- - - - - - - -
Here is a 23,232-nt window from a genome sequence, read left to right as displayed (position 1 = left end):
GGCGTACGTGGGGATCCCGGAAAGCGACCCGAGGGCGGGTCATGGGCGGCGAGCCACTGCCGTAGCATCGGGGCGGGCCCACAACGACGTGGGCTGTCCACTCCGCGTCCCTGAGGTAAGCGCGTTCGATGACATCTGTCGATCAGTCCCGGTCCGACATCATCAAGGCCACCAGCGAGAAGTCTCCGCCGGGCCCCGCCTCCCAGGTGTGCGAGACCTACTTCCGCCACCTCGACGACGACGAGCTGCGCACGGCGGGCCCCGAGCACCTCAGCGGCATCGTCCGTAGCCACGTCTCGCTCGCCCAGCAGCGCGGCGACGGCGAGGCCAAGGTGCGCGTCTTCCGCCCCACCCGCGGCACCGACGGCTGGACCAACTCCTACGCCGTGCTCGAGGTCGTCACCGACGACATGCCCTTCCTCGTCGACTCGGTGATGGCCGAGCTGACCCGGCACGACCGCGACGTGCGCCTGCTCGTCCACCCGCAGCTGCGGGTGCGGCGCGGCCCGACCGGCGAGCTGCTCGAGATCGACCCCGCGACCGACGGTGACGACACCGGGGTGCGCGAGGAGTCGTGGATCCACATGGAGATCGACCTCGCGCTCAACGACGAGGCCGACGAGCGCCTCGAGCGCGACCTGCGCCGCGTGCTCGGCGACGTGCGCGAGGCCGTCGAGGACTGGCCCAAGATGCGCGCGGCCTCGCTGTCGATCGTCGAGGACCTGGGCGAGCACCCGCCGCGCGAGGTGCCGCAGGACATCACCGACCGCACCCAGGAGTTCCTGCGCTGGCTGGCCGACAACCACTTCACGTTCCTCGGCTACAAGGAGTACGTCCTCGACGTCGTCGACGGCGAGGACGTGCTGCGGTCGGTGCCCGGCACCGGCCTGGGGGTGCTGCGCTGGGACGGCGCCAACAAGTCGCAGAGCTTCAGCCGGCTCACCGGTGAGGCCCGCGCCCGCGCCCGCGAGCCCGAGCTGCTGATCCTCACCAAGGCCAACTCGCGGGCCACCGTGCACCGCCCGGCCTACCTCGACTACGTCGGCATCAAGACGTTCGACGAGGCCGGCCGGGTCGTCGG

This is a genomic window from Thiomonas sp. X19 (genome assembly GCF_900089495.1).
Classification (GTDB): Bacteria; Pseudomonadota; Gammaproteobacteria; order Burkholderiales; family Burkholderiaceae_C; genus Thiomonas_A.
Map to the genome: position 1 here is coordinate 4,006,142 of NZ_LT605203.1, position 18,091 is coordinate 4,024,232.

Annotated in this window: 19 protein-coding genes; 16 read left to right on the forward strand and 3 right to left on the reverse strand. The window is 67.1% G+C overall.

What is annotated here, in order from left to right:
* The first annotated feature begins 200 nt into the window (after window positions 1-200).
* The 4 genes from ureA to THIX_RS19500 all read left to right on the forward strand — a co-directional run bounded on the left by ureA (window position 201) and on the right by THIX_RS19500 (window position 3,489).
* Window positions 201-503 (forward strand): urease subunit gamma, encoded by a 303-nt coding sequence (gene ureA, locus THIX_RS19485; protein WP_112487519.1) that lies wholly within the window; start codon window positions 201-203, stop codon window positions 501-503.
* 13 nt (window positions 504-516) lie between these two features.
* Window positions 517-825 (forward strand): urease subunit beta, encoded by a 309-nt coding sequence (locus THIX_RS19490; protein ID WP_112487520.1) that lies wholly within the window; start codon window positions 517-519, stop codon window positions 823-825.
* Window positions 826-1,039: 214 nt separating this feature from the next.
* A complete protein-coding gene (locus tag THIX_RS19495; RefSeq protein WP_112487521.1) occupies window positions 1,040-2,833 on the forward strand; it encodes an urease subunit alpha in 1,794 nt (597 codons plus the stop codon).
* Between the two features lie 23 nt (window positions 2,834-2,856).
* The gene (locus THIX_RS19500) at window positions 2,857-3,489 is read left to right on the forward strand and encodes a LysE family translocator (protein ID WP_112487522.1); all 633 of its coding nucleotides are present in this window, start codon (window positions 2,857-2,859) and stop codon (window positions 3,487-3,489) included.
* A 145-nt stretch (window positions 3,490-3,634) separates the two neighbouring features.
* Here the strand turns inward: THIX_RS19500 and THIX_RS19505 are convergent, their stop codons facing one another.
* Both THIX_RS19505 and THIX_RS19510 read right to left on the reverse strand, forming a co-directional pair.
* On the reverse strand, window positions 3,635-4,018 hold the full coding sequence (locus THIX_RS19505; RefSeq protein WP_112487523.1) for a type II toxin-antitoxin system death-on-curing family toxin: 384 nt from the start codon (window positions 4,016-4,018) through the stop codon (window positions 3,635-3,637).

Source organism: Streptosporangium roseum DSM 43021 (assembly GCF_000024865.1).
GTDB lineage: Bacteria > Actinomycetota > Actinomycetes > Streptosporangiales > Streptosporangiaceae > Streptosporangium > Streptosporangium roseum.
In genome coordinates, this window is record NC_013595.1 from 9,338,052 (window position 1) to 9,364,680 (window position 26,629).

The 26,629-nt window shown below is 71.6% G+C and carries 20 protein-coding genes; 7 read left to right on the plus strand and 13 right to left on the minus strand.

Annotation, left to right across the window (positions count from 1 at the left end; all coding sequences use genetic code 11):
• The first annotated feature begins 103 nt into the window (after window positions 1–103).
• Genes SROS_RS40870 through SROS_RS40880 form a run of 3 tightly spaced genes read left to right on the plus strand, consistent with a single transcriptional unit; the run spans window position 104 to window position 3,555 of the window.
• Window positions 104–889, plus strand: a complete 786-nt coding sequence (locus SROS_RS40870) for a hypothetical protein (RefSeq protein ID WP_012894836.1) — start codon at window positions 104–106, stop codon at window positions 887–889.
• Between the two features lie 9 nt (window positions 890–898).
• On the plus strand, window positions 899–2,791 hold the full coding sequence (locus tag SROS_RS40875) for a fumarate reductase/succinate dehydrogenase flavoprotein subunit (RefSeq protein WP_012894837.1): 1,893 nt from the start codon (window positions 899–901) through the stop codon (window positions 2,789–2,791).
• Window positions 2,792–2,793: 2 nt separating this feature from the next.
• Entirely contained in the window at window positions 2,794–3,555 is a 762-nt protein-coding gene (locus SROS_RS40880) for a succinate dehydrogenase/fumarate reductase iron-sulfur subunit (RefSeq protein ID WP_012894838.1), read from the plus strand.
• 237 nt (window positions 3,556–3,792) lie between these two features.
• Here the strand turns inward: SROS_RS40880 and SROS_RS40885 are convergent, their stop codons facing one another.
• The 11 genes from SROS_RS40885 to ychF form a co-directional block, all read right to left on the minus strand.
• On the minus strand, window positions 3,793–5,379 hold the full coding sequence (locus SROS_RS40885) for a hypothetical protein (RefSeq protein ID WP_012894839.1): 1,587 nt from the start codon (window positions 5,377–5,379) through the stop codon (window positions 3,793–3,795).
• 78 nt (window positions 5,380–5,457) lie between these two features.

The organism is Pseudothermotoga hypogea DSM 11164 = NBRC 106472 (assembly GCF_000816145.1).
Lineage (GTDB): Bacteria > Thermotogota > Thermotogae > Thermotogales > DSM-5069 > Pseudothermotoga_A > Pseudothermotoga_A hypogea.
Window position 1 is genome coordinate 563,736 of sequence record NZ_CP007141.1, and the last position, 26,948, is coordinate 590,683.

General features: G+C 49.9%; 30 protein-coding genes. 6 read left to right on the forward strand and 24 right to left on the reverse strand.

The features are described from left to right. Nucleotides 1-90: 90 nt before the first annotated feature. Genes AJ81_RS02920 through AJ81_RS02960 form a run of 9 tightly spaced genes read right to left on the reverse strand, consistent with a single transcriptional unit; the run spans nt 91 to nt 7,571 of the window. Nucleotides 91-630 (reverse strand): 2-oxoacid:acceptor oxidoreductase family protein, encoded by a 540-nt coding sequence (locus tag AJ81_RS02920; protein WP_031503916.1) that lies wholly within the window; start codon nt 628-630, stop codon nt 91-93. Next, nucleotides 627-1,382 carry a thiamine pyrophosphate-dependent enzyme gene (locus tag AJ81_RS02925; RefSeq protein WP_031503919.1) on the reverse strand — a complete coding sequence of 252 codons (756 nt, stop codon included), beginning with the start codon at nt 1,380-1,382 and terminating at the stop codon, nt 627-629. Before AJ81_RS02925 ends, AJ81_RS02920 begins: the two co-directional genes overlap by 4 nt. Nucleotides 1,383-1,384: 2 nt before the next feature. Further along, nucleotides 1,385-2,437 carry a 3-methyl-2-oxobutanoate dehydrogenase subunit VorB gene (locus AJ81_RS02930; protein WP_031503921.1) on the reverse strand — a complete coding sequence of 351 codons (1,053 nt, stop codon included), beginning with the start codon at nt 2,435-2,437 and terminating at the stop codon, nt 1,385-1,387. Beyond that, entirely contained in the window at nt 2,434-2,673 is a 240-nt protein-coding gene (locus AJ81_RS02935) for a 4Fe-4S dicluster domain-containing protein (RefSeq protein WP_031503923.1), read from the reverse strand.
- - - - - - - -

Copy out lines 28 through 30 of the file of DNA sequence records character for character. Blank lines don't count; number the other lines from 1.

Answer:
• Window positions 104–889, plus strand: a complete 786-nt coding sequence (locus SROS_RS40870) for a hypothetical protein (RefSeq protein ID WP_012894836.1) — start codon at window positions 104–106, stop codon at window positions 887–889.
• Between the two features lie 9 nt (window positions 890–898).
• On the plus strand, window positions 899–2,791 hold the full coding sequence (locus tag SROS_RS40875) for a fumarate reductase/succinate dehydrogenase flavoprotein subunit (RefSeq protein WP_012894837.1): 1,893 nt from the start codon (window positions 899–901) through the stop codon (window positions 2,789–2,791).